Wednesday, November 15, 2006

"A Good Year," dir. Ridley Scott (Oklahoma Gazette)

“A Good Year” isn’t a very good film, but it seems a calculatedly good career choice for bad-boy Russell Crowe as an image-correcting vehicle. In it, he plays a bastard who finds his inner good guy through the love of a good woman, some good friends and a good glass of wine. That this transformation takes place in the Edenic glow of the softly golden sunlight bathing a vineyard in Provence, France, adds an almost sacred aura to this utterly earthbound story of redemption.

The Ridley Scott (“Gladiator,” “Black Hawk Down”) film is based on Peter Mayle’s 2004 novel of the same name — one of at least 10 Mayle books celebrating the south of France where the British author, himself, found not only a new life but a new career as the best-selling chronicler of this magical place: Monsieur Mayle, c’est Provence.

The magic of place makes it to the screen in the cinematography, but the story is an old trick. Ruthless bond trader Max Skinner (Russell Crowe) is a man who shags all the beautiful women and screws all his fellow traders. When his lusty, earthy Uncle Henry (Albert Finney) dies, Skinner inherits his chateau and vineyard in Provence. Through a variety of lesson-teaching flashbacks to boyhood summers spent with Henry that are about as subtle as Annie Green Springs and, once he leaves gray, wet London for golden, dry Provence, a series of human interactions about as complex as Ripple, Skinner becomes a better man. We know this primarily because he shucks his perfectly fitted bespoke charcoal suit and slips into light, loose linen in soft hues. He still shags the beauties and screws the bondies, but with better humor and more sincerity.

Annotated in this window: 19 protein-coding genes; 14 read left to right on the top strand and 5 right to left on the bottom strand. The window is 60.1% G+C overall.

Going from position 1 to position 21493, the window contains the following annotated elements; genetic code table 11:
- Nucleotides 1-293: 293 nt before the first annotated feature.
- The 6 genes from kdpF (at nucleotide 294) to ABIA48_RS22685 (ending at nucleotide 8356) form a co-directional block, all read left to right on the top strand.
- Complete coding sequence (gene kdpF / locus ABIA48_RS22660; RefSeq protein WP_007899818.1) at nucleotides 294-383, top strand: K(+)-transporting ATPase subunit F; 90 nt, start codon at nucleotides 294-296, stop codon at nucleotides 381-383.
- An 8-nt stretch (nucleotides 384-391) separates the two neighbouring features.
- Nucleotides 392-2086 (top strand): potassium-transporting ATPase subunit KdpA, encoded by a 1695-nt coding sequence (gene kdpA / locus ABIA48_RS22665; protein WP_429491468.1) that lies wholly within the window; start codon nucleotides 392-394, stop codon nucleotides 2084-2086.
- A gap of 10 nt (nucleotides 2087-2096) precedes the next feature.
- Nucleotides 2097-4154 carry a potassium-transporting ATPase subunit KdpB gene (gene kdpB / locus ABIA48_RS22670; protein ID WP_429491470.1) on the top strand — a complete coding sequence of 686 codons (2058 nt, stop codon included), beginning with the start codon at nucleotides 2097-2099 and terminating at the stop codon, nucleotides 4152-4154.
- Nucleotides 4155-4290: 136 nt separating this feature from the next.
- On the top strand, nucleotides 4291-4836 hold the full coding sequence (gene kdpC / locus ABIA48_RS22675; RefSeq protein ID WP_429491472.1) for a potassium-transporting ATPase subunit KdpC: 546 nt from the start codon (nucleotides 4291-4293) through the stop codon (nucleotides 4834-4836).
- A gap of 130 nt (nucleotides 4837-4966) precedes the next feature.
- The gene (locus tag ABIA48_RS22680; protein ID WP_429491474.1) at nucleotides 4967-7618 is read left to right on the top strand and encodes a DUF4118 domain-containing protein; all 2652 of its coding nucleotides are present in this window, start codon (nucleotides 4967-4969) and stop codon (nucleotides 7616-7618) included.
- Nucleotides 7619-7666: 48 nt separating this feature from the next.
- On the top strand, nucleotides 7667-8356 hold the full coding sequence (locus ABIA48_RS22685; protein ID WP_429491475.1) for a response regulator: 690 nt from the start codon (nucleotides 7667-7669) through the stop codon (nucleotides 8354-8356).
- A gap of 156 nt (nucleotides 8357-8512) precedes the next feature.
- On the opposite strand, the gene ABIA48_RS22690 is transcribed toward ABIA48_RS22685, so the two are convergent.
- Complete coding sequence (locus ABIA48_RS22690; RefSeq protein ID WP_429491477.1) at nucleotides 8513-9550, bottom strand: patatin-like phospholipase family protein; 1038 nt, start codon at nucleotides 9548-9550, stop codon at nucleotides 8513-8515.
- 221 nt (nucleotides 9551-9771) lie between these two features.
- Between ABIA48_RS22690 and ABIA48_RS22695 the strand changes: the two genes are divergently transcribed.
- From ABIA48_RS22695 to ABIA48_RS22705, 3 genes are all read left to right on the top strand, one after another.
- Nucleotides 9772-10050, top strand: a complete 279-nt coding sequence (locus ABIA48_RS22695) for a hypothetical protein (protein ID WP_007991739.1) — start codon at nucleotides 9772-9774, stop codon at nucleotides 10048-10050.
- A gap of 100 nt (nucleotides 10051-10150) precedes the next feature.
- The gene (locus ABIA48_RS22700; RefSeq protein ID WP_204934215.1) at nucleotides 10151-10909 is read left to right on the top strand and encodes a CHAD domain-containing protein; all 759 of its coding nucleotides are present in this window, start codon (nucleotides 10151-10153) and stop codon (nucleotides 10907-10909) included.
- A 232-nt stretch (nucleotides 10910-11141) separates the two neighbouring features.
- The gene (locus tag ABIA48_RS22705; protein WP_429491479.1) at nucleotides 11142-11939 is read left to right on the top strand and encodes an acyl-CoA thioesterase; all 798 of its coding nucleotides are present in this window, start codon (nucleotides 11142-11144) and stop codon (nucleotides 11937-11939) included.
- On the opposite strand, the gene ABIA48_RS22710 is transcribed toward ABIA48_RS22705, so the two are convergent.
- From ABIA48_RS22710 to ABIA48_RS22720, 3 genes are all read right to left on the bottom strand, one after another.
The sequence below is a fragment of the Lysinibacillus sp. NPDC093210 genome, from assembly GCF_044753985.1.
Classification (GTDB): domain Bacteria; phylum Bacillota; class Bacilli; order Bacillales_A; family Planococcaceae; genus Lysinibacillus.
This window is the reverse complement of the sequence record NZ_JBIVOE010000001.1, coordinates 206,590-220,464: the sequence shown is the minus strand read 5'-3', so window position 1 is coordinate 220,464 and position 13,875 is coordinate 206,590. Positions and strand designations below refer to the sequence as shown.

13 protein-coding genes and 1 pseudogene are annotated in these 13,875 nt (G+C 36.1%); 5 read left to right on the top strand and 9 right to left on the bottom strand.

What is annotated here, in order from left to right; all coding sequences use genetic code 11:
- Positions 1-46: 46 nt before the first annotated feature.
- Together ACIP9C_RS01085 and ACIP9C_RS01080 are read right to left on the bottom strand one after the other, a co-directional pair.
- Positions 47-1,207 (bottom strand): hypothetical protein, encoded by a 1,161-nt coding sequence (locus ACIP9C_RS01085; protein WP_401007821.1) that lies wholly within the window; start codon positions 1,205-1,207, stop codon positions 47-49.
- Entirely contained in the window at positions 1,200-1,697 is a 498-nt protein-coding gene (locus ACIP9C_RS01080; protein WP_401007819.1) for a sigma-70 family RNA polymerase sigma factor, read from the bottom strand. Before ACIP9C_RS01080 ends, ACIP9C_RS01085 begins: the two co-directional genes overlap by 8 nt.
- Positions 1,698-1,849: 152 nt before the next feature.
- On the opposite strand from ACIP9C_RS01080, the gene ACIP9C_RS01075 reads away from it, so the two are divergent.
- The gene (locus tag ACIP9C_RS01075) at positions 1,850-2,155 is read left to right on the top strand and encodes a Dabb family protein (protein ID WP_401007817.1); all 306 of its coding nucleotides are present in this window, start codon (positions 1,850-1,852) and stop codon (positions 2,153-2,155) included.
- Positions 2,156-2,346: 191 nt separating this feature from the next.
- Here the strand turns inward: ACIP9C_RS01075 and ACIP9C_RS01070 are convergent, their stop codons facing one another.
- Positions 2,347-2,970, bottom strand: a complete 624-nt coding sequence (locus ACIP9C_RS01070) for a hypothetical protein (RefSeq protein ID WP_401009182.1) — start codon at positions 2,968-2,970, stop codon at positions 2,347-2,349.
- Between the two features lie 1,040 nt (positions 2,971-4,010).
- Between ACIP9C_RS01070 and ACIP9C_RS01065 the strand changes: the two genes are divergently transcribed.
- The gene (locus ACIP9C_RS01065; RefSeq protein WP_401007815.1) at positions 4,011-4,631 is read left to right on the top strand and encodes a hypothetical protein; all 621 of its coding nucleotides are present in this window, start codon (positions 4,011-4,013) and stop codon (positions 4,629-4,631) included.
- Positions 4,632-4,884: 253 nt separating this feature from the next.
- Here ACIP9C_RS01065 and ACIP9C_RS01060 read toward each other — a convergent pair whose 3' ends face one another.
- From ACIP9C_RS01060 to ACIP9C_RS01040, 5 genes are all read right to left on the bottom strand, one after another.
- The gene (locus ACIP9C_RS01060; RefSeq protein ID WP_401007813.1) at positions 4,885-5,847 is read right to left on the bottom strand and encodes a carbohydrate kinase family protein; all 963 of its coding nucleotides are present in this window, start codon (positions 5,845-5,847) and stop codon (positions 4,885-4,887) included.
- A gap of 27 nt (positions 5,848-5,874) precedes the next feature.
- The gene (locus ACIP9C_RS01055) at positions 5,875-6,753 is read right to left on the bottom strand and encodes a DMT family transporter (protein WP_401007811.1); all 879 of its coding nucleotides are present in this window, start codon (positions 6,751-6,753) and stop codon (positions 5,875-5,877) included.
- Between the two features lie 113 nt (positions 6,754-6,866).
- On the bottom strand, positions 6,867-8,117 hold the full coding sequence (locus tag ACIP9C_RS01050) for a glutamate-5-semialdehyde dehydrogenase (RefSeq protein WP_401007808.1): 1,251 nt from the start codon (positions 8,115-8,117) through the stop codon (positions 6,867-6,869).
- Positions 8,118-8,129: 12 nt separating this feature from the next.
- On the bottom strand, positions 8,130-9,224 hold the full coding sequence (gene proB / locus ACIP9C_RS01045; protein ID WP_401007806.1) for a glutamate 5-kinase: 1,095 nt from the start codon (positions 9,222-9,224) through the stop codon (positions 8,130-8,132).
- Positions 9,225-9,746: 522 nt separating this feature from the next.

“A Good Year” falls into a group of films easy to write about for a specific reason: A critic cannot even inadvertently introduce spoilers into her reviews because these films have no surprises to give away. It has, shall we say, a deep bouquet of cliché.
As Skinner, Crowe has little charm. His attempts to show that beneath the bespoke is a decent, somewhat goofy guy come across as signals of the plot set-up rather than signs of a truly complex man.

Finney suffices as the wise old uncle, but he doesn’t have a lot to work with. Even a great actor seems less so when decanting clichéd words of wisdom. The women who help Skinner find his inner vintner make up an international bevy of beauties but provide little depth: Australian Abbie Cornish as American Christie, who may be Max’s cousin; French Marion Cotillard as Fanny Chantal, a childhood playmate who planted the seeds of redemption she now nurtures; and Italian Valeria Bruni Tedeshi as the notaire handling the legalities of the inheritance.

The film’s only two performances with legs are those of Freddie Highmore (“Neverland”) as young Max and Archie Panjabi (“A Constant Gardner,” “Bend it Like Beckham”) as Gemma, Max’s whipsmart assistant.

You’ll not find much veritas in this film about vino: Regrettably, this bottle is corked.


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